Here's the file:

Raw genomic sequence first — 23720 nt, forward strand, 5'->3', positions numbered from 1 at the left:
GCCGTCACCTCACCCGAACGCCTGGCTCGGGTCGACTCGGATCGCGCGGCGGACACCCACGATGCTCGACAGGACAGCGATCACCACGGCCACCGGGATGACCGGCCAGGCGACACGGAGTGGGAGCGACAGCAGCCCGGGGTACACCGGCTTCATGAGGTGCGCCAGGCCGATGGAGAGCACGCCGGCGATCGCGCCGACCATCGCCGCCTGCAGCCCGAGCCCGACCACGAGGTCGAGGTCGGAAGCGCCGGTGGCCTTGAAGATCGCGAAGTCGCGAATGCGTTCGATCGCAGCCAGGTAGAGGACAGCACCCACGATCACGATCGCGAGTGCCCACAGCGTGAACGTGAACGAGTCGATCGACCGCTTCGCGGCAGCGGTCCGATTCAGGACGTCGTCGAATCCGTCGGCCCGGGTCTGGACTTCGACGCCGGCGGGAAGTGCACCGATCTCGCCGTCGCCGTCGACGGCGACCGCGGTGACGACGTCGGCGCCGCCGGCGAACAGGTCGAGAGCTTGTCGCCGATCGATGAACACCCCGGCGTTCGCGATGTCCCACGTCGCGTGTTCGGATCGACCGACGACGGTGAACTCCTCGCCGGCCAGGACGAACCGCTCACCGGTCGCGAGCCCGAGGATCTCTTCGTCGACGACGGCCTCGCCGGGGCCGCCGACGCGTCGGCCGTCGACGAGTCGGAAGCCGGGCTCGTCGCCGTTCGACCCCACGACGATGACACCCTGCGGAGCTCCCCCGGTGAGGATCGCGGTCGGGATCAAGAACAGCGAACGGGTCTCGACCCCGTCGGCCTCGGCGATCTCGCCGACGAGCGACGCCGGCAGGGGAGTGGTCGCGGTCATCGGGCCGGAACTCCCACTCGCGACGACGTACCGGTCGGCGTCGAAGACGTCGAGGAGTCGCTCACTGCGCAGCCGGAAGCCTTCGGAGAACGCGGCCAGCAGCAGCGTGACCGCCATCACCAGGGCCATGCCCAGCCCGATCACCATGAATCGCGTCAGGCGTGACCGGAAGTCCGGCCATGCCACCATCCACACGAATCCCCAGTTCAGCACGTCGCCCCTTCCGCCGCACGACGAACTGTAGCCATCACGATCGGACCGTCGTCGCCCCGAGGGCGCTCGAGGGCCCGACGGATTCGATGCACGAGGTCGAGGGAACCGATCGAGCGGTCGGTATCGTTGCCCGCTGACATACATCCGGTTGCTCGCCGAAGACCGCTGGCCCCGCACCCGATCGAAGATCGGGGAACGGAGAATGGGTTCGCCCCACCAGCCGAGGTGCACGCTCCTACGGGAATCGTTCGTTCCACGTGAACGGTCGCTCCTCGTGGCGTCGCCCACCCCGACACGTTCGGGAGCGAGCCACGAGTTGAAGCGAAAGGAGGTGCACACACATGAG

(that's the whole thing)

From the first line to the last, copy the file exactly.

Raw genomic sequence first — 23720 nt, forward strand, 5'->3', positions numbered from 1 at the left:
GCCGTCACCTCACCCGAACGCCTGGCTCGGGTCGACTCGGATCGCGCGGCGGACACCCACGATGCTCGACAGGACAGCGATCACCACGGCCACCGGGATGACCGGCCAGGCGACACGGAGTGGGAGCGACAGCAGCCCGGGGTACACCGGCTTCATGAGGTGCGCCAGGCCGATGGAGAGCACGCCGGCGATCGCGCCGACCATCGCCGCCTGCAGCCCGAGCCCGACCACGAGGTCGAGGTCGGAAGCGCCGGTGGCCTTGAAGATCGCGAAGTCGCGAATGCGTTCGATCGCAGCCAGGTAGAGGACAGCACCCACGATCACGATCGCGAGTGCCCACAGCGTGAACGTGAACGAGTCGATCGACCGCTTCGCGGCAGCGGTCCGATTCAGGACGTCGTCGAATCCGTCGGCCCGGGTCTGGACTTCGACGCCGGCGGGAAGTGCACCGATCTCGCCGTCGCCGTCGACGGCGACCGCGGTGACGACGTCGGCGCCGCCGGCGAACAGGTCGAGAGCTTGTCGCCGATCGATGAACACCCCGGCGTTCGCGATGTCCCACGTCGCGTGTTCGGATCGACCGACGACGGTGAACTCCTCGCCGGCCAGGACGAACCGCTCACCGGTCGCGAGCCCGAGGATCTCTTCGTCGACGACGGCCTCGCCGGGGCCGCCGACGCGTCGGCCGTCGACGAGTCGGAAGCCGGGCTCGTCGCCGTTCGACCCCACGACGATGACACCCTGCGGAGCTCCCCCGGTGAGGATCGCGGTCGGGATCAAGAACAGCGAACGGGTCTCGACCCCGTCGGCCTCGGCGATCTCGCCGACGAGCGACGCCGGCAGGGGAGTGGTCGCGGTCATCGGGCCGGAACTCCCACTCGCGACGACGTACCGGTCGGCGTCGAAGACGTCGAGGAGTCGCTCACTGCGCAGCCGGAAGCCTTCGGAGAACGCGGCCAGCAGCAGCGTGACCGCCATCACCAGGGCCATGCCCAGCCCGATCACCATGAATCGCGTCAGGCGTGACCGGAAGTCCGGCCATGCCACCATCCACACGAATCCCCAGTTCAGCACGTCGCCCCTTCCGCCGCACGACGAACTGTAGCCATCACGATCGGACCGTCGTCGCCCCGAGGGCGCTCGAGGGCCCGACGGATTCGATGCACGAGGTCGAGGGAACCGATCGAGCGGTCGGTATCGTTGCCCGCTGACATACATCCGGTTGCTCGCCGAAGACCGCTGGCCCCGCACCCGATCGAAGATCGGGGAACGGAGAATGGGTTCGCCCCACCAGCCGAGGTGCACGCTCCTACGGGAATCGTTCGTTCCACGTGAACGGTCGCTCCTCGTGGCGTCGCCCACCCCGACACGTTCGGGAGCGAGCCACGAGTTGAAGCGAAAGGAGGTGCACACACATGAG